///Get off my lawn.
 
2012-05-31 07:14:46 PM
I came to this thread hoping to play spot-the-20-and-unders by seeing who asks "what's realplayer?". Was disappointed.
 
2012-05-31 11:59:40 PM
Faster than most PCs can handle, yes... also faster than anyone's backbone could take deployed at consumer scales. I might have 50Tb/s running thru an office (and that's not just internet...). The cost to deploy that kind of speed to so many would easily reach the hundreds of billions for a country the size of the US...

/got 2 new bays installed a couple months ago that run about the speed in TFA
 
2012-06-01 12:14:17 AM

ZAZ: I don't have 10G ethernet at home. Not much I could do with that.

The Schwerin field test shows that an 862 MHz upgraded cable network is able to broadcast download speeds of up to 4.7 Gbit/s.

So 5 bits per second per Hz of bandwidth. Do you have a dedicated wire between home and internet or do you have to share?


Key words ^up there: 862 MHz upgraded cable network and broadcast. So yes, that means shared. A neat point of trivia is that most all electrical data networks are analog, so there's a lot of high-speed modulation going on that has to pass through amplifiers without degradation. It's pure digital on the fibers that reach the nodes, but it's old-fashioned analog when you start pushing electrons.
 
2012-06-01 02:01:53 AM
Check out Paneve....I'm helping them with their series b and a convertible note if anyone wants to invest...
www.paneve.com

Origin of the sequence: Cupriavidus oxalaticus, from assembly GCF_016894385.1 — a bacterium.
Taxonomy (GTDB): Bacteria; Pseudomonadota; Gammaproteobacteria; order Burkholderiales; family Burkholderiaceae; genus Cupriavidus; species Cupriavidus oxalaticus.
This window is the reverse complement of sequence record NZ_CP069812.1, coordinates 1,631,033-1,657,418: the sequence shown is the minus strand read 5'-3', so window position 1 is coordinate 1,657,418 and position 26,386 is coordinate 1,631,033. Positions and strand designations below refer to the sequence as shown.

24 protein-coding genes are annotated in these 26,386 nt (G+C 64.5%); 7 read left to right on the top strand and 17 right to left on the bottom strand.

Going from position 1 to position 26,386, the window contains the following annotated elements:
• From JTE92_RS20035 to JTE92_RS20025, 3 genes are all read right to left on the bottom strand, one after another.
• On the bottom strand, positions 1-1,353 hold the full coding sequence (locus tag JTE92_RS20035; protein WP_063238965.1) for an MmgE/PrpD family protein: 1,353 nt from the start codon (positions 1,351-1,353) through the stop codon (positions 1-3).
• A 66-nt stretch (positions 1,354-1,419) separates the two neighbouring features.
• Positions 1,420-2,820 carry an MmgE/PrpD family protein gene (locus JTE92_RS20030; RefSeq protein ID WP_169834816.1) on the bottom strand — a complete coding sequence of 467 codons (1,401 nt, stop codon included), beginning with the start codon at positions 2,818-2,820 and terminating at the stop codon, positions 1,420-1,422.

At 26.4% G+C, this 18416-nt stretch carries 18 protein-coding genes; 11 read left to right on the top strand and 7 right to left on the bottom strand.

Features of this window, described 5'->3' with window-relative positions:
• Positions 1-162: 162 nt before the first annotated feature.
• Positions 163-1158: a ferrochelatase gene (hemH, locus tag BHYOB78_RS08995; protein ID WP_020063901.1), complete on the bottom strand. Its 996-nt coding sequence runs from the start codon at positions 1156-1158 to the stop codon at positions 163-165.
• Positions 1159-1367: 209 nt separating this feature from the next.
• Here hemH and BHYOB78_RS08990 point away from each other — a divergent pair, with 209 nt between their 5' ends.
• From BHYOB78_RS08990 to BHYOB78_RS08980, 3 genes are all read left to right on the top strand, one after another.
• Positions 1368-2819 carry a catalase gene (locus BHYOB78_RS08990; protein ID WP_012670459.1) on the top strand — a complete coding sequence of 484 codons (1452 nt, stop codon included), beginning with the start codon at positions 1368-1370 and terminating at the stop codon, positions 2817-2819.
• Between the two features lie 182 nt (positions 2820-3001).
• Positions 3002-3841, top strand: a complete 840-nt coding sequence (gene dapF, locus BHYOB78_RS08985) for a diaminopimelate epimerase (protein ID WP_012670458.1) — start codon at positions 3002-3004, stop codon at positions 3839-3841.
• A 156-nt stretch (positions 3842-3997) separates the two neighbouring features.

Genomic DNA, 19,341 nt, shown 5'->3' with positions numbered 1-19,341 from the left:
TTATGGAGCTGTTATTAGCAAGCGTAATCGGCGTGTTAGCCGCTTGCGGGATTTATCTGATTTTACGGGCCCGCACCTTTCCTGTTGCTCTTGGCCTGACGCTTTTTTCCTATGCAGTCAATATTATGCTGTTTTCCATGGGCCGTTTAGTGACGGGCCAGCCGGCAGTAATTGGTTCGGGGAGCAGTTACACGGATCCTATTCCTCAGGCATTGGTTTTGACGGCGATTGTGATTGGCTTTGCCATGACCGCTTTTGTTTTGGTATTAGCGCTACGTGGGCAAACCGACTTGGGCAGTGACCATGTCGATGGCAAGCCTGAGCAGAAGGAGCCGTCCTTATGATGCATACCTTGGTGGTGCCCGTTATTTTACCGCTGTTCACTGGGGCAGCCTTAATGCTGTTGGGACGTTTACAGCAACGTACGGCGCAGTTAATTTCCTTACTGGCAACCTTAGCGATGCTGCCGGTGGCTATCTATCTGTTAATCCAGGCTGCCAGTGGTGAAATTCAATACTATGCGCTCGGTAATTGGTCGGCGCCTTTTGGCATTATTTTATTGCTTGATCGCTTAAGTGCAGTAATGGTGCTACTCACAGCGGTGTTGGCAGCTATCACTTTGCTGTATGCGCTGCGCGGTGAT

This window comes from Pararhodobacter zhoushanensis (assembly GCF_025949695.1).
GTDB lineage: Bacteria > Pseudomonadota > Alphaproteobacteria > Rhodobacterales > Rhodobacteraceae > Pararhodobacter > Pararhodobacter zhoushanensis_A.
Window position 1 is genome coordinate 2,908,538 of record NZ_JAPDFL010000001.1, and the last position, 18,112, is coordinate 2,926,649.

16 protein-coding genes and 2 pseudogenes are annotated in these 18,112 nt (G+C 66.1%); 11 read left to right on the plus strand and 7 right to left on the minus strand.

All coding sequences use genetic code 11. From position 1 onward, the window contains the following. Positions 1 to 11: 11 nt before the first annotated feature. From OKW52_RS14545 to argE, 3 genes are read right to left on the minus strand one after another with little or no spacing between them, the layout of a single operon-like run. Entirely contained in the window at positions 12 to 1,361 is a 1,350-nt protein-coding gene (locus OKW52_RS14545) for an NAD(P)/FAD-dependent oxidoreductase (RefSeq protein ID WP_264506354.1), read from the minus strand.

2012-06-01 12:01:45 PM

cirby: cman: Jesus christ!
Can a normal off-the-shelf PC handle such?

HotIgneous Intruder:
In Germany, yes. In United Snakes, sadly no.

That's interesting. "Normal" PCs in Germany come with better-than-4-gigabit Ethernet built in, to handle the 4.7 gigbit incoming stream?

I'm going to have to go with "you're out of your mind" on that one.

Now, it IS possible to buy higher speed Ethernet cards (an 8 gigabit PCI express dual card costs about $800), but not many people do so - or need to. A lot of machines have gigabit Ethernet (the computer I'm typing this on, for example), but higher than that for a stock computer? Nope.


Thanks, was going to have to point out how dumb a comment that was. Believe it or not, HotIgneous Intruder, computer technology is the same in Germany as it is here in the US. Are you stupid?
 
2012-06-01 08:18:56 PM

Faps_in_the_kitchen: cman: Jesus christ!

Can a normal off-the-shelf PC handle such?

4.7gigabits works out to around 600MB per second. There may be some newer SSDs that can do this. I don't think any spinning disk drives can.


Assuming a good RAID controller it isn't that difficult to achieve. The question isn't can it reasonably be done for consumer boxes at home, the question is why? Even nonlinear editing of HD video isn't likely to have any need of that. At least not for stuff out there on the market right now.

Now what is coming before too long that is going to make people wish this was the performance their machines and internet connections had is UHDTV.
UHDTV
180 to 600 Mbps after compression for just one channel of video. You are going to need a gigabit connection to your house just to have one person watching one show on one TV.

And since I looked at it last it looks like Panasonic went and built a TV that is ready for production and sale even though there is no on air content to use the full resolution. A 145 inch TV with a resolution of 7680 x 4320. At that point I think you just replace your wall with the display. I'm not sure I even want to think about the price tag.